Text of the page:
As demonstrated in the recent lame duck session, the Illinois Legislative Black Caucus is a key force for change in Springfield. Black Caucus Chairs Sen. Robert Peters and Rep. Kam Buckner, as well as Joint Caucus Chair Rep. Sonya Harper, are all strong supporters of the Clean Energy Jobs Act.

“We don’t just want electric vehicle charging stations, rooftop and community solar, and energy efficiency projects completed in Black neighborhoods and communities. We want Black workers installing them, and we want Black-owned businesses designing the projects and getting them built. Chicago should be at the forefront of moving from the Rust Belt to a Green Belt. Clean energy must become an engine of safety and stability in our communities, and CEJA is the only comprehensive energy bill that delivers on that promise,” said State Sen. Robert Peters, Senate chair of the Illinois Legislative Black Caucus.

Rep. Buckner stressed that CEJA works because it includes a comprehensive plan to break down the barriers in job training and clean energy entrepreneurship that have kept Black, Indigenous and People of Color (BIPOC) communities from sharing in the benefits of clean energy. “Our communities have borne the brunt of the health problems associated with pollution, and we have taken a huge toll in death and joblessness from COVID-19. CEJA is a key component to economic recovery and building back better. This legislation also ends the automatic rate hikes that have been particularly onerous to poor and working families in our communities,” said State Rep. Kam Buckner, House chair of the Illinois Legislative Black Caucus.

Sen. Castro said one of the reasons why CEJA attracted 30 co-sponsors in the Illinois Senate last session was because the bill also addresses the needs of communities left in the lurch when coal companies cut and run, leaving joblessness, contaminated work sites, and property tax revenue deficits in their wake. CEJA helps communities disadvantaged by fossil fuel companies move forward, transitioning to new clean energy jobs and helping to prevent layoffs for teachers and first responders.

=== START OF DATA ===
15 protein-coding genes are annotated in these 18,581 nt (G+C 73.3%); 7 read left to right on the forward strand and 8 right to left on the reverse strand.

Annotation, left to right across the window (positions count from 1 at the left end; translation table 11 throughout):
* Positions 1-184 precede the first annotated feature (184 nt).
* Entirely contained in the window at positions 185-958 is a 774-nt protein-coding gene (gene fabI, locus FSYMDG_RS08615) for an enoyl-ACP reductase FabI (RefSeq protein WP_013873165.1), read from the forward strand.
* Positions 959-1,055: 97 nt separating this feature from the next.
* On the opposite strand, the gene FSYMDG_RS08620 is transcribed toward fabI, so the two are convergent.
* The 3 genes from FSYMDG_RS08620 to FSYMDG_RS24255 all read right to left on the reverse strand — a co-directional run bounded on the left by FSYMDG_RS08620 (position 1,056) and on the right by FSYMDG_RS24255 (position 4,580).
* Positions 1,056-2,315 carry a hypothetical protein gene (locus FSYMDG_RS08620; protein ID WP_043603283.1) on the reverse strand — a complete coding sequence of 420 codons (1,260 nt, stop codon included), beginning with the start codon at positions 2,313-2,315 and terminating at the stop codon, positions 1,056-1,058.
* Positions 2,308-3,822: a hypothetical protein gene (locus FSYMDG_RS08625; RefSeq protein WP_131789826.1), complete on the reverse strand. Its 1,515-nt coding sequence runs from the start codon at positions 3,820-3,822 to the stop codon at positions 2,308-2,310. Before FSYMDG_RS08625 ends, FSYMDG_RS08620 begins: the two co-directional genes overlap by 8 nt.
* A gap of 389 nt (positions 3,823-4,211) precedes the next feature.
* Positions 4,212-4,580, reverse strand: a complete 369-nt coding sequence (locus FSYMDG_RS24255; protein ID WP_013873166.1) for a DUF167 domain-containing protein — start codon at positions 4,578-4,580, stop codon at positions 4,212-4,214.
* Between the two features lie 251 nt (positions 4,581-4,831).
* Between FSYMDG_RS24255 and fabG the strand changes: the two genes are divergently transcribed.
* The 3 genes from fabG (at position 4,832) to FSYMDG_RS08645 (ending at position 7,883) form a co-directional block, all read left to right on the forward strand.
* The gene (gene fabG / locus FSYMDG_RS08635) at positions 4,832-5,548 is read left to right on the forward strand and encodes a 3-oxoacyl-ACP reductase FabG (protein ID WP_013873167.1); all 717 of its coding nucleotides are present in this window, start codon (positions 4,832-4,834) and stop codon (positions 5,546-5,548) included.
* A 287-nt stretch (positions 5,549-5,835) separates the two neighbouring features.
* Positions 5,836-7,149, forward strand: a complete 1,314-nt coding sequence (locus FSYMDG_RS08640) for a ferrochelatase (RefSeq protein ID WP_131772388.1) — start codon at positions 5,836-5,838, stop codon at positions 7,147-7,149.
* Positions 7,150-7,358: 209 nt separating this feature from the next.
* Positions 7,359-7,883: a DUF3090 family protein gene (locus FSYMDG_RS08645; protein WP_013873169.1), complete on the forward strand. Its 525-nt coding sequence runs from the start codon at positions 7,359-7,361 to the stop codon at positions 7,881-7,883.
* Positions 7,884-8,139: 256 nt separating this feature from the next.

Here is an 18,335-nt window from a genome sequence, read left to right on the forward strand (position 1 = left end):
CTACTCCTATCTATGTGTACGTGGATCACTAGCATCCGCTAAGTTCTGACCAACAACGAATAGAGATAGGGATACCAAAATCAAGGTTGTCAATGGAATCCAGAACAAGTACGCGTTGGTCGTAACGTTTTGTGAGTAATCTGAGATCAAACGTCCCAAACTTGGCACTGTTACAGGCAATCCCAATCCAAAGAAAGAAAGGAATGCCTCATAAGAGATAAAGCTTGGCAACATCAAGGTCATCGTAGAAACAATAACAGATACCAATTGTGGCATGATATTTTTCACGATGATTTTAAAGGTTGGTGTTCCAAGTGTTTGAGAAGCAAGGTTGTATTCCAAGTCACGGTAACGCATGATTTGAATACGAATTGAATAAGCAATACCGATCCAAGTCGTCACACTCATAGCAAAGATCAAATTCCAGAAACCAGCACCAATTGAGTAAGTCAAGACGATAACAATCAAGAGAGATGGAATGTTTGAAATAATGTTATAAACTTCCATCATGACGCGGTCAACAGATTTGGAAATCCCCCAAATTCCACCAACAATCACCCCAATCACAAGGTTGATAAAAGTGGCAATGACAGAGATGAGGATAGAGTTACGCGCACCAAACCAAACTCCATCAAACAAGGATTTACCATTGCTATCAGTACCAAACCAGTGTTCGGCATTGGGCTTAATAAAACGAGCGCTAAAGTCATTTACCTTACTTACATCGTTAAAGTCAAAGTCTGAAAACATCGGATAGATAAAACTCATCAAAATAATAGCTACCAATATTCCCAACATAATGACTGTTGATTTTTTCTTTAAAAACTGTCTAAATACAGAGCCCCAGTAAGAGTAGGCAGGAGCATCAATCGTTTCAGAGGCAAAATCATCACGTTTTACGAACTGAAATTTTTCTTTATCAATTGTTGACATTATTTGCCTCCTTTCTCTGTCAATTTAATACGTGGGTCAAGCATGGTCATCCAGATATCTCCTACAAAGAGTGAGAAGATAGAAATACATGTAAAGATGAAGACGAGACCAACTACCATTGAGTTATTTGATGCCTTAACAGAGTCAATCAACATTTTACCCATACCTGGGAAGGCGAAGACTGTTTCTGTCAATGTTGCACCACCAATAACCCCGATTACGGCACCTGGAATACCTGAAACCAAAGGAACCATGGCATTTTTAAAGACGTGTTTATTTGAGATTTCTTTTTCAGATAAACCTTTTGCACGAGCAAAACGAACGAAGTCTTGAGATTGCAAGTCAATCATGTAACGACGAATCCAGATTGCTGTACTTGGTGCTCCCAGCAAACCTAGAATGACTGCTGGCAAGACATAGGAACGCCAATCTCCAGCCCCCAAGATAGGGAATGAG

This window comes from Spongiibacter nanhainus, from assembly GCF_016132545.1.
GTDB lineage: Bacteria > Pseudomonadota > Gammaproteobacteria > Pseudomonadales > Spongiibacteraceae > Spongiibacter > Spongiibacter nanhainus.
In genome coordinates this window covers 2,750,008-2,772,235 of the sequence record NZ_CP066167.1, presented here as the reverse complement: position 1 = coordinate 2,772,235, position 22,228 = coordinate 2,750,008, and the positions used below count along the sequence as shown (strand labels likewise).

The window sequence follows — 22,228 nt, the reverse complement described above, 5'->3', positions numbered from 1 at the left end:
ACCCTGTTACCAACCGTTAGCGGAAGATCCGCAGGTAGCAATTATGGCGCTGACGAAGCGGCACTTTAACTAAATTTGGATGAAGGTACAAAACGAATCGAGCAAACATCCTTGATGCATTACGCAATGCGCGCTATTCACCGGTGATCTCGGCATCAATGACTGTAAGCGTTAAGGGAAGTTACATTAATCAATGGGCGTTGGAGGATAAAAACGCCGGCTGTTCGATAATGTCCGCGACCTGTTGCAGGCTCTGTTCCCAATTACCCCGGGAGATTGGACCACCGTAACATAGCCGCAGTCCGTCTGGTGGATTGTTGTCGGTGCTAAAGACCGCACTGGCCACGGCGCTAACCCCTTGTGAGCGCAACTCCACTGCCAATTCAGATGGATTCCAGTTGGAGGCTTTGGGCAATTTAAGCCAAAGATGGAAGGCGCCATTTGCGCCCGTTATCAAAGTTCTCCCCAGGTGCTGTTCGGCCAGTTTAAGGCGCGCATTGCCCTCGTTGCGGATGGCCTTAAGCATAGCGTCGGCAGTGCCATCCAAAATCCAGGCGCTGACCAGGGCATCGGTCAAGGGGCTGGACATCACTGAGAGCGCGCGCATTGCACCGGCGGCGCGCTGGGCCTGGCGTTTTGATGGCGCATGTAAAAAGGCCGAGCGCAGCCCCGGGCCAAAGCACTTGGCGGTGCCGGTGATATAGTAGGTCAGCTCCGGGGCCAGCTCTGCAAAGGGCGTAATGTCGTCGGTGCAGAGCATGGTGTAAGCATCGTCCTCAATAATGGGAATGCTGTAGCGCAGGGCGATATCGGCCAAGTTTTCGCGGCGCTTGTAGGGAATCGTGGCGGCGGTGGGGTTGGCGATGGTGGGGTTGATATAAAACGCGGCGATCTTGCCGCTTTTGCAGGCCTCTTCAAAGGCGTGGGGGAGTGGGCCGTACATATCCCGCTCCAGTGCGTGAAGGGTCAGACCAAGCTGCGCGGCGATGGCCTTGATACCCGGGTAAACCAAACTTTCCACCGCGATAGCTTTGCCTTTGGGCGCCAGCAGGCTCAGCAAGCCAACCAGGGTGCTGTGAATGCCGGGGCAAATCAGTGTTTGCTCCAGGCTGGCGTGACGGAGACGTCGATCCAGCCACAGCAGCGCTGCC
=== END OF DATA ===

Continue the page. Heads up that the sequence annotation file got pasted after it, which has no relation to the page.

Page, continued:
“We can’t keep letting fossil fuel companies cut and run on the local communities they polluted for years. And, we need to end bailouts for those fossil fuel companies,” added Sen. Castro.

Rep. Williams also discussed how CEJA will promote the conversion of municipal bus and car fleets to electric vehicles, and build electric vehicle charging centers in every community to begin decarbonizing the transportation sector.

“It’s critical we ensure a robust charging infrastructure so the Chicago Transit Authority and cities like Peoria and Rockford can replace pollution-emitting buses and cars with 100% clean energy electric vehicles. That’s a huge step forward for communities with high rates of asthma and other lung diseases and critical to the health of our families,” added Rep. Williams.

The legislation will be filed in the Illinois House of Representatives this week.

The Illinois Clean Jobs Coalition is made up of more than 200 consumer, business, environmental, environmental justice, health care, faith-based and student organizations. Visit to learn more.